This, I believe is the work of us parents, especially those of us with special needs kids or rebellious kids or troubled kids. Our kids come in with their own karma and their own tests. We can’t change that, but we can let them know that we won’t give up on them. We will ever forgive them, ever work with them, ever help them to be all they can be.

Dang, it’s hard. But here I lean on Yogananda again, with these excerpts:

I shall ever be with you and through Divine Mother guard you from all harm, and will constantly whisper to you guidance through your loving self.

So do not become discouraged and tired…

A smooth life is not a victorious life — and I will give you lots of my good karma, so you will get through.

…not only will I invisibly help you but visibly, through many here.

IMG_1977Opening to receive that good karma. Exhaling a big exhale and allowing my own anger, resistance and anxiety to dissolve as I remember, yet again, that this work is much greater than just Blue Eyes and me. The Universe offers unlimited support, if only I allow it in.
Blessings.

Advertisements

One of the trippy things about having a kid with autism is that, unless your kid happens to be displaying autistic symptoms right at that moment, s/he looks pretty normal. This is why having to take my ten year-old, normal-looking son into the ladies’ bathroom is an excruciating process for me.

It’ll be like this: we’re out and about, miles from home, and Joseph or I needs to use the bathroom. So far so good, right? We walk to the facilities and, naturally, they are separated into men’s bathrooms and ladies’ bathrooms.

(Allow me a slight digression. In Australia, they are labeled “Male Toilets” and “Female Toilets.” I always wondered, how do they know the gender of a TOILET? But, as I say, I digress.)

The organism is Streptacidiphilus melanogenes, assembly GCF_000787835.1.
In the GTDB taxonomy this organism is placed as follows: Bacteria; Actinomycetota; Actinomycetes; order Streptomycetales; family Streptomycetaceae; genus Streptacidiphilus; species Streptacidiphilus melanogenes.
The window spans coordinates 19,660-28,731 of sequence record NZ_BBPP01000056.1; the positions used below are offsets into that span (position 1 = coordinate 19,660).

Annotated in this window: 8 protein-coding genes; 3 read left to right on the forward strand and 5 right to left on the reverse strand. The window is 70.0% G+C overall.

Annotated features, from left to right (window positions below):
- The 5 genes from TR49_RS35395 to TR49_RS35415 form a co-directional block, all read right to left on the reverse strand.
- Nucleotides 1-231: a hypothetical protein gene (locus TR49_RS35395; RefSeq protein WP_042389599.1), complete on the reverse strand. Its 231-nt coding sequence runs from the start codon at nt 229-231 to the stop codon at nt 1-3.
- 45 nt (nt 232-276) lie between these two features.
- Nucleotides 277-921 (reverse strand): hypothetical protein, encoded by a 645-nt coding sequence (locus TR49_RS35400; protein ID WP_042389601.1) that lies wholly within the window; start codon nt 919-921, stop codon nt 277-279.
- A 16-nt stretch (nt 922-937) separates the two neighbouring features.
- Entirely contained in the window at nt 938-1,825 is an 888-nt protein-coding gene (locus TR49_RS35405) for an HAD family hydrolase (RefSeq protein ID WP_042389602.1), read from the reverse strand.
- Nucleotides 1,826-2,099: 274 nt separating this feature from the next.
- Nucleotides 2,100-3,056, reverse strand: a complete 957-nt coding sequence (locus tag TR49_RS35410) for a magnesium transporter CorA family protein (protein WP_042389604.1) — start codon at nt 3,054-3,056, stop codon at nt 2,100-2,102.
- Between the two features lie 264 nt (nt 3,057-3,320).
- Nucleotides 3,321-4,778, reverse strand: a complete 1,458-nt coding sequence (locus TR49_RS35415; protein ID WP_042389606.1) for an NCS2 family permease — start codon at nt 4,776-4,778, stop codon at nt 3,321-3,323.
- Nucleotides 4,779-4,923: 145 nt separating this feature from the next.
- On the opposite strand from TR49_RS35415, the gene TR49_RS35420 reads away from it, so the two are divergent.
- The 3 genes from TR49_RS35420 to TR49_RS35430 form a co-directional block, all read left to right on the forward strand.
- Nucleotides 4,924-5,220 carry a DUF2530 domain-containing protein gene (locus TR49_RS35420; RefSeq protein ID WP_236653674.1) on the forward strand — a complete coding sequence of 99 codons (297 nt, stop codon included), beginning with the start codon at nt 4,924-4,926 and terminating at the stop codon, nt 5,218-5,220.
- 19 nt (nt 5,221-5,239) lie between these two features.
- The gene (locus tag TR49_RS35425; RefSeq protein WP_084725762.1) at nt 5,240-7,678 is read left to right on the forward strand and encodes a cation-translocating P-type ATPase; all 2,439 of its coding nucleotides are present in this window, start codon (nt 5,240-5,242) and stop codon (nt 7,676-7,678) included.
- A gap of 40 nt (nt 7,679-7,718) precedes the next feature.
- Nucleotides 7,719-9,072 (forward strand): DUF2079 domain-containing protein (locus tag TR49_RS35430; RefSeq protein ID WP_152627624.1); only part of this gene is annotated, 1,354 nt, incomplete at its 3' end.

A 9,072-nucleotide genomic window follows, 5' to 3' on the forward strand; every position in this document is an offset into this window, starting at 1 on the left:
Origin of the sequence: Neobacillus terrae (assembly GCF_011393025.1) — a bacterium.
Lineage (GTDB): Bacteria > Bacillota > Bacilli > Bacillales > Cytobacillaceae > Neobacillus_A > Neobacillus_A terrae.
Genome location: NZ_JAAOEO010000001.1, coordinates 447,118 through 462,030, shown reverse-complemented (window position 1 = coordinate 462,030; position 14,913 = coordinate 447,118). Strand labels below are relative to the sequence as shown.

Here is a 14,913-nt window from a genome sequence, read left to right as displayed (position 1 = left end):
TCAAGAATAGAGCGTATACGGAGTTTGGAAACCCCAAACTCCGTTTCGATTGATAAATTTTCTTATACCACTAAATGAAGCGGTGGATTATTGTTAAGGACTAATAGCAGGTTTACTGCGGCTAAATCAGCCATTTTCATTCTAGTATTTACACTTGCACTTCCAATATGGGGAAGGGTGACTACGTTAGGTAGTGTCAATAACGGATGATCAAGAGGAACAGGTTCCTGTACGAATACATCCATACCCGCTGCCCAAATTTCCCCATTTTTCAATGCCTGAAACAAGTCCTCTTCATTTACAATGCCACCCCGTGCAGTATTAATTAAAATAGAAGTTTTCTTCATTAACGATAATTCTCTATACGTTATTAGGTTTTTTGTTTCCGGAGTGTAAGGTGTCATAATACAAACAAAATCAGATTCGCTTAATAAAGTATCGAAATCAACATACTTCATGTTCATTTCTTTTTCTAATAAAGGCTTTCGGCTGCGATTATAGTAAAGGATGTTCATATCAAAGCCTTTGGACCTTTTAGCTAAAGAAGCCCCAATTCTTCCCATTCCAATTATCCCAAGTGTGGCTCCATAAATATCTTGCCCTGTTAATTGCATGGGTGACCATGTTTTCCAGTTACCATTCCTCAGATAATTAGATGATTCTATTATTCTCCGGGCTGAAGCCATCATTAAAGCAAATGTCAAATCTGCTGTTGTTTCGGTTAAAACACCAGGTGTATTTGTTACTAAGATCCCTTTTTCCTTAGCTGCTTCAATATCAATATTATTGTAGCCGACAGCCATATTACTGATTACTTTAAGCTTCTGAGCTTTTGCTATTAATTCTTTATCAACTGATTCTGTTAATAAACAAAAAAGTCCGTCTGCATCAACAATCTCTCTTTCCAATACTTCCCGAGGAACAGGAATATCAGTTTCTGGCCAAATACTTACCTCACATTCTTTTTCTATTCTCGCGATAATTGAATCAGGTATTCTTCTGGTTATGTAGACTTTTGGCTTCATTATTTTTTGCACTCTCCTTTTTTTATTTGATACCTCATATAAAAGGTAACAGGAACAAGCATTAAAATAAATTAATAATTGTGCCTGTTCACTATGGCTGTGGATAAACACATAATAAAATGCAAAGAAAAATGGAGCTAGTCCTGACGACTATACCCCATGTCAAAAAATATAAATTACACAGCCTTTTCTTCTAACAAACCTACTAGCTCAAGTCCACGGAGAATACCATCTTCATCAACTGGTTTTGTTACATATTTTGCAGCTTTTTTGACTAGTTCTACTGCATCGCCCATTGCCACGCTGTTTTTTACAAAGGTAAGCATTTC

This is where we run into trouble. As usual I will say, “Do you want to try the men’s?” And as usual, Joseph, filled with anxiety, will answer with a resounding “NO!”

Still, every now and then he will actually open the door and stick his head in. Then he’ll pull his head out and say, loudly enough for the poor, innocent man to hear, “I can’t go in there. There’s a MAN in there!” Or he’ll just say, “I can’t! I’m too scared!”

And so, here we go again. Into the ladies’ bathroom, me and my ten year-old, normal-looking son.

Now, Joseph knows full well that it’s weird for him to be in the ladies’ bathroom. Believe me, I’ve tried to shame him out of the practice any number of times. But instead he hurries into the bathroom, rushes into a stall, closes the door, and asks loudly, “Mom! Where are you?”

Once he’s figured out that I am close by he continues his interrogation. “What are you doing, Mom?” “When will you be done?” “Aren’t you done YET, Mom?” Then, just for a little extra entertainment, he’ll start in with, “Mom, there’s another woman in this bathroom! Help me, Mom! Help me!” (This latter statement is because he’s embarrassed to be in there — thanks to me — and doesn’t quite know what to do once more women arrive.)

The good news is, once Joseph starts acting like this, people quickly figure out he’s got a disability and I can show my face again without being embarrassed. So, see? It all works out. Ha ha.

You could say that it’s yet another thing I need to surrender to. You could point out that it’s the practice of building humility through humiliation. But please don’t. I’m just not in the mood to see the longer-rhythm good that could come out of this.

bathroom signWe are on vacation in Oregon. Beyond the horrid days like the one I outlined in my last post, we’ve been truly enjoying ourselves. And THIS is a sign I saw outside an Oregon bathroom at a campground.

Glory be! I LOVE this sign. I want this sign on every public bathroom from here to Timbuktu.

But until that happens, can you do me a favor? If you see some normal-looking kid in the wrong gender bathroom with his/her parent, just smile pleasantly and look the other way. It’s not nearly as bad for you as it is for that parent. You can trust me on that.